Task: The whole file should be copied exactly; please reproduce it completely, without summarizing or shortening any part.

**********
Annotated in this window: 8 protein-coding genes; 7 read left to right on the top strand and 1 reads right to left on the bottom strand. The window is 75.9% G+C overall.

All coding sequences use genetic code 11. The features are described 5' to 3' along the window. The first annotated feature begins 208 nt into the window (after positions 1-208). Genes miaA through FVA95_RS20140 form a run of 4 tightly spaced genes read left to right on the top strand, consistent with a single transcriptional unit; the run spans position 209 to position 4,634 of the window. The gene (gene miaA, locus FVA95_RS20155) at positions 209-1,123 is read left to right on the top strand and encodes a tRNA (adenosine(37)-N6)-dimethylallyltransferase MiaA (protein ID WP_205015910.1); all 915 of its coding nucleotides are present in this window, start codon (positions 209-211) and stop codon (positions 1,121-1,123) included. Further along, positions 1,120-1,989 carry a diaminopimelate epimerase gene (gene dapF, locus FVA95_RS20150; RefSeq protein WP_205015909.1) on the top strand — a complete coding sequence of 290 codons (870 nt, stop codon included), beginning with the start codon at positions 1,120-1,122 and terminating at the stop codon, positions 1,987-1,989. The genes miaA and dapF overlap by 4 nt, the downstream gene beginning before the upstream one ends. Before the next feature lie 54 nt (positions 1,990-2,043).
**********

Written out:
Annotated in this window: 8 protein-coding genes; 7 read left to right on the top strand and 1 reads right to left on the bottom strand. The window is 75.9% G+C overall.

All coding sequences use genetic code 11. The features are described 5' to 3' along the window. The first annotated feature begins 208 nt into the window (after positions 1-208). Genes miaA through FVA95_RS20140 form a run of 4 tightly spaced genes read left to right on the top strand, consistent with a single transcriptional unit; the run spans position 209 to position 4,634 of the window. The gene (gene miaA, locus FVA95_RS20155) at positions 209-1,123 is read left to right on the top strand and encodes a tRNA (adenosine(37)-N6)-dimethylallyltransferase MiaA (protein ID WP_205015910.1); all 915 of its coding nucleotides are present in this window, start codon (positions 209-211) and stop codon (positions 1,121-1,123) included. Further along, positions 1,120-1,989 carry a diaminopimelate epimerase gene (gene dapF, locus FVA95_RS20150; RefSeq protein WP_205015909.1) on the top strand — a complete coding sequence of 290 codons (870 nt, stop codon included), beginning with the start codon at positions 1,120-1,122 and terminating at the stop codon, positions 1,987-1,989. The genes miaA and dapF overlap by 4 nt, the downstream gene beginning before the upstream one ends. Before the next feature lie 54 nt (positions 1,990-2,043).